Hudson, Julie. "Why Try to Quantify the Unquantifiable?" UBS Investment Research, April 11, 2005.
This report presents a new CSR framework, and in the process conducts a thoughtful and careful discussion of the importance of social factors in corporate financial results. The author argues that "when a firm makes changes in any of product strategy, financing decisions, governance, or social issues, it is likely that the cost (or risk) to the company of not taking action is perceived by the firm to be higher than the cost (or risk) of doing something. For companies, this suggests that there is a connection between at least some social issues and finance; in short, that social risk is business risk. [Therefore]...[p]otential corporate social liabilities should be viewed as a potential claim on the business, and therefore can be incorporated into standard valuation models, such as the enterprise value-added model."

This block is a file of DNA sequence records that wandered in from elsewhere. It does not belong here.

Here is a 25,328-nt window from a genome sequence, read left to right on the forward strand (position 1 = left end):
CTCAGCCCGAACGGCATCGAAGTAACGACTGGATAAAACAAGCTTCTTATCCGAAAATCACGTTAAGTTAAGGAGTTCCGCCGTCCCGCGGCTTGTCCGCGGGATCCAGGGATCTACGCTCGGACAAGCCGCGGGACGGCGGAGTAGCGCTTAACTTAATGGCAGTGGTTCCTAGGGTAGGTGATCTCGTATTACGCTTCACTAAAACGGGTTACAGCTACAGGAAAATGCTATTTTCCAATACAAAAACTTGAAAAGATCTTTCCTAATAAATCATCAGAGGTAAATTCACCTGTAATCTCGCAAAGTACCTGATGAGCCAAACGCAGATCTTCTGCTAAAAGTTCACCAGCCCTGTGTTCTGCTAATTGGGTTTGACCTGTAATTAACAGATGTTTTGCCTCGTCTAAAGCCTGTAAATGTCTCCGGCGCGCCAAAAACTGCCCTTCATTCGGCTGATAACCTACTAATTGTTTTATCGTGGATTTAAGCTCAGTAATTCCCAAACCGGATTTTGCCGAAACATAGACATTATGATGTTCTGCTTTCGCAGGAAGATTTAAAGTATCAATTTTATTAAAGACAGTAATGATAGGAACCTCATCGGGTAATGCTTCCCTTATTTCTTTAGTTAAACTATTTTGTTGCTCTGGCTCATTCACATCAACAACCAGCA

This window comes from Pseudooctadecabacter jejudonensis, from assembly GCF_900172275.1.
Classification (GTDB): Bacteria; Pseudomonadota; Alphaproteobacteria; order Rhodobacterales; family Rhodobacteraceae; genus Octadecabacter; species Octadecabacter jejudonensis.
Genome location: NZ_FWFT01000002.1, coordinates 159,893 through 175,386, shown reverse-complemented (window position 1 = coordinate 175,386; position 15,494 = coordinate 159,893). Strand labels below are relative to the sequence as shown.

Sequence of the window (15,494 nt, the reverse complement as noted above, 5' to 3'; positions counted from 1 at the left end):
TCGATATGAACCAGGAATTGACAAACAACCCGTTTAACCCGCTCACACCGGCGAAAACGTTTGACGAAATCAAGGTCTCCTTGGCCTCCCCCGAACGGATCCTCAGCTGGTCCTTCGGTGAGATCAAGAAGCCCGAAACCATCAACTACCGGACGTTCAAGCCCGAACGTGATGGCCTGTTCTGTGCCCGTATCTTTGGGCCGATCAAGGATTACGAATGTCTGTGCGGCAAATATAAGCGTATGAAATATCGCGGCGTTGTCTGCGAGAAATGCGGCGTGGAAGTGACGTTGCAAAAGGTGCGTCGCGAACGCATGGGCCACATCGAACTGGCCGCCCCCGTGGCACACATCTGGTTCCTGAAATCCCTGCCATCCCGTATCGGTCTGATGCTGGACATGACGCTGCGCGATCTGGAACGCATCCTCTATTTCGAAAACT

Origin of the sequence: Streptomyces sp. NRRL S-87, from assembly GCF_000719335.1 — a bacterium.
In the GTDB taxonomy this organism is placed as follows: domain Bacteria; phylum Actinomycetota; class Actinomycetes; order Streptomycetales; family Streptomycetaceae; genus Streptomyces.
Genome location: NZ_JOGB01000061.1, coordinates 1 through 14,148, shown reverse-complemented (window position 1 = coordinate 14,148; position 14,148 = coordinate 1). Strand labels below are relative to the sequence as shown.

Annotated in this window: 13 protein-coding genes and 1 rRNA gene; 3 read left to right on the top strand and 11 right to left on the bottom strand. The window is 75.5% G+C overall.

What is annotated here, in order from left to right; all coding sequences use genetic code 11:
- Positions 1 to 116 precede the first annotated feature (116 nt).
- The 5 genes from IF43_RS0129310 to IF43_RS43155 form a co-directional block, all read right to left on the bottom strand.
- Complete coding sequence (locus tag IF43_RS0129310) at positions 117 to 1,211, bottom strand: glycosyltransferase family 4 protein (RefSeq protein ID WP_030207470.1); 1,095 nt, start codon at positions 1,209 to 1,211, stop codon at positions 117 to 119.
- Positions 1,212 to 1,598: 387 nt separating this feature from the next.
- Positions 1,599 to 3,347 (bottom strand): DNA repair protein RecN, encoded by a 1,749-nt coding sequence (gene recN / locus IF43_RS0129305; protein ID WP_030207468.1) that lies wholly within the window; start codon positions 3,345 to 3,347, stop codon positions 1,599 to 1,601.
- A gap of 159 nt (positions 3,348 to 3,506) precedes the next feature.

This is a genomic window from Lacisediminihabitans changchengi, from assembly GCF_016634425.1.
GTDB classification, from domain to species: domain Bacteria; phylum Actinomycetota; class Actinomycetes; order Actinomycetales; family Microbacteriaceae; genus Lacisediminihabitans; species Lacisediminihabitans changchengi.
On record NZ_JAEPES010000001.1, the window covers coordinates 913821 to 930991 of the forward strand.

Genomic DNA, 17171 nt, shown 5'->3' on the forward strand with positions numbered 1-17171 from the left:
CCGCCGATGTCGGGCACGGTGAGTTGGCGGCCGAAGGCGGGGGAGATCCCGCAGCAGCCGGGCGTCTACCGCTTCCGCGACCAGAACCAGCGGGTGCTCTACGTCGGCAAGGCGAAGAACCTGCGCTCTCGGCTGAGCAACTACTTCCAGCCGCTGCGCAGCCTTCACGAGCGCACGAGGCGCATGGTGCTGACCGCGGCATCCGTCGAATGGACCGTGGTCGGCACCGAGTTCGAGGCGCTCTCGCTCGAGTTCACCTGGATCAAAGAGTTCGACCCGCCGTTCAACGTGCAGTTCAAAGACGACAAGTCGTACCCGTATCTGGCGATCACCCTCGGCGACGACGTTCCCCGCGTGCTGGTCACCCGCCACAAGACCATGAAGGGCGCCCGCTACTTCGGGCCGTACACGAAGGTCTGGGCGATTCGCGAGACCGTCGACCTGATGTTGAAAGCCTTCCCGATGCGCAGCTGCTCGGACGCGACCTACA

The CSR framework has a three-part structure:
First, key issues are identified - the author views the 'triple bottom line' framework as a good place to start.
Second, the potential significance is assessed - "how much will people (the public, investors, company management and employees, regulatory bodies, lawyers) care about it?" At this stage a calculation may be made of "the financial value of damage done, or costs externalized."
Finally, the estimated financial impact is incorporated into standard valuation frameworks. The author recommends use of scenario analysis to capture the potential impact of liabilities.
The report concludes with examples of the implementation of this framework in specific industries. This is the most comprehensive attempt we have seen to date to incorporate social factors into a sell-side valuation framework.
LK 2018 comment: Hudson was one of the first sell side analysts to write on the topic of climate risk, and in this paper was among the first to explore the twin concepts of materiality and ESG integration.